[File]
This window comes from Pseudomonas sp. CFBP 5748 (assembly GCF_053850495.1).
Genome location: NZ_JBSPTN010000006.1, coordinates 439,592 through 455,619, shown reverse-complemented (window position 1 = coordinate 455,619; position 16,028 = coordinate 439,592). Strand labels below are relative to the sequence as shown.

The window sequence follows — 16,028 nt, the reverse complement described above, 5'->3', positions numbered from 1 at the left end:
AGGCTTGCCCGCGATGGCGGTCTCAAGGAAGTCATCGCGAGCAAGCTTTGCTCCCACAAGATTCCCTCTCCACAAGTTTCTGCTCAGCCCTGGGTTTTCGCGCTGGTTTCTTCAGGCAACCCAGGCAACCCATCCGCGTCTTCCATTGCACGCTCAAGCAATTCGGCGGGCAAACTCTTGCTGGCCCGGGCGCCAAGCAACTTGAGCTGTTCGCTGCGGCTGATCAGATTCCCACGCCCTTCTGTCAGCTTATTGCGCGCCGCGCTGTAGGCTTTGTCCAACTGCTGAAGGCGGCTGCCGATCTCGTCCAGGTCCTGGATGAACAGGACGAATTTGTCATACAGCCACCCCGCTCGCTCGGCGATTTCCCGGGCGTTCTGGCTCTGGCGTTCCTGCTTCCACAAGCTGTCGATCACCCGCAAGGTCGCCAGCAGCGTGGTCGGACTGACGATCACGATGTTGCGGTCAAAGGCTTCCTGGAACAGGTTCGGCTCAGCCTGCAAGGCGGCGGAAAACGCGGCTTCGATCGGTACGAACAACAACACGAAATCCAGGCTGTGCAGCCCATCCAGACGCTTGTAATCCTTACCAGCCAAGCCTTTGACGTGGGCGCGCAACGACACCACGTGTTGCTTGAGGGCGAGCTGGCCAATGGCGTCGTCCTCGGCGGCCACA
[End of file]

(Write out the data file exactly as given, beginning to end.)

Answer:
This window comes from Pseudomonas sp. CFBP 5748 (assembly GCF_053850495.1).
Genome location: NZ_JBSPTN010000006.1, coordinates 439,592 through 455,619, shown reverse-complemented (window position 1 = coordinate 455,619; position 16,028 = coordinate 439,592). Strand labels below are relative to the sequence as shown.

The window sequence follows — 16,028 nt, the reverse complement described above, 5'->3', positions numbered from 1 at the left end:
AGGCTTGCCCGCGATGGCGGTCTCAAGGAAGTCATCGCGAGCAAGCTTTGCTCCCACAAGATTCCCTCTCCACAAGTTTCTGCTCAGCCCTGGGTTTTCGCGCTGGTTTCTTCAGGCAACCCAGGCAACCCATCCGCGTCTTCCATTGCACGCTCAAGCAATTCGGCGGGCAAACTCTTGCTGGCCCGGGCGCCAAGCAACTTGAGCTGTTCGCTGCGGCTGATCAGATTCCCACGCCCTTCTGTCAGCTTATTGCGCGCCGCGCTGTAGGCTTTGTCCAACTGCTGAAGGCGGCTGCCGATCTCGTCCAGGTCCTGGATGAACAGGACGAATTTGTCATACAGCCACCCCGCTCGCTCGGCGATTTCCCGGGCGTTCTGGCTCTGGCGTTCCTGCTTCCACAAGCTGTCGATCACCCGCAAGGTCGCCAGCAGCGTGGTCGGACTGACGATCACGATGTTGCGGTCAAAGGCTTCCTGGAACAGGTTCGGCTCAGCCTGCAAGGCGGCGGAAAACGCGGCTTCGATCGGTACGAACAACAACACGAAATCCAGGCTGTGCAGCCCATCCAGACGCTTGTAATCCTTACCAGCCAAGCCTTTGACGTGGGCGCGCAACGACACCACGTGTTGCTTGAGGGCGAGCTGGCCAATGGCGTCGTCCTCGGCGGCCACA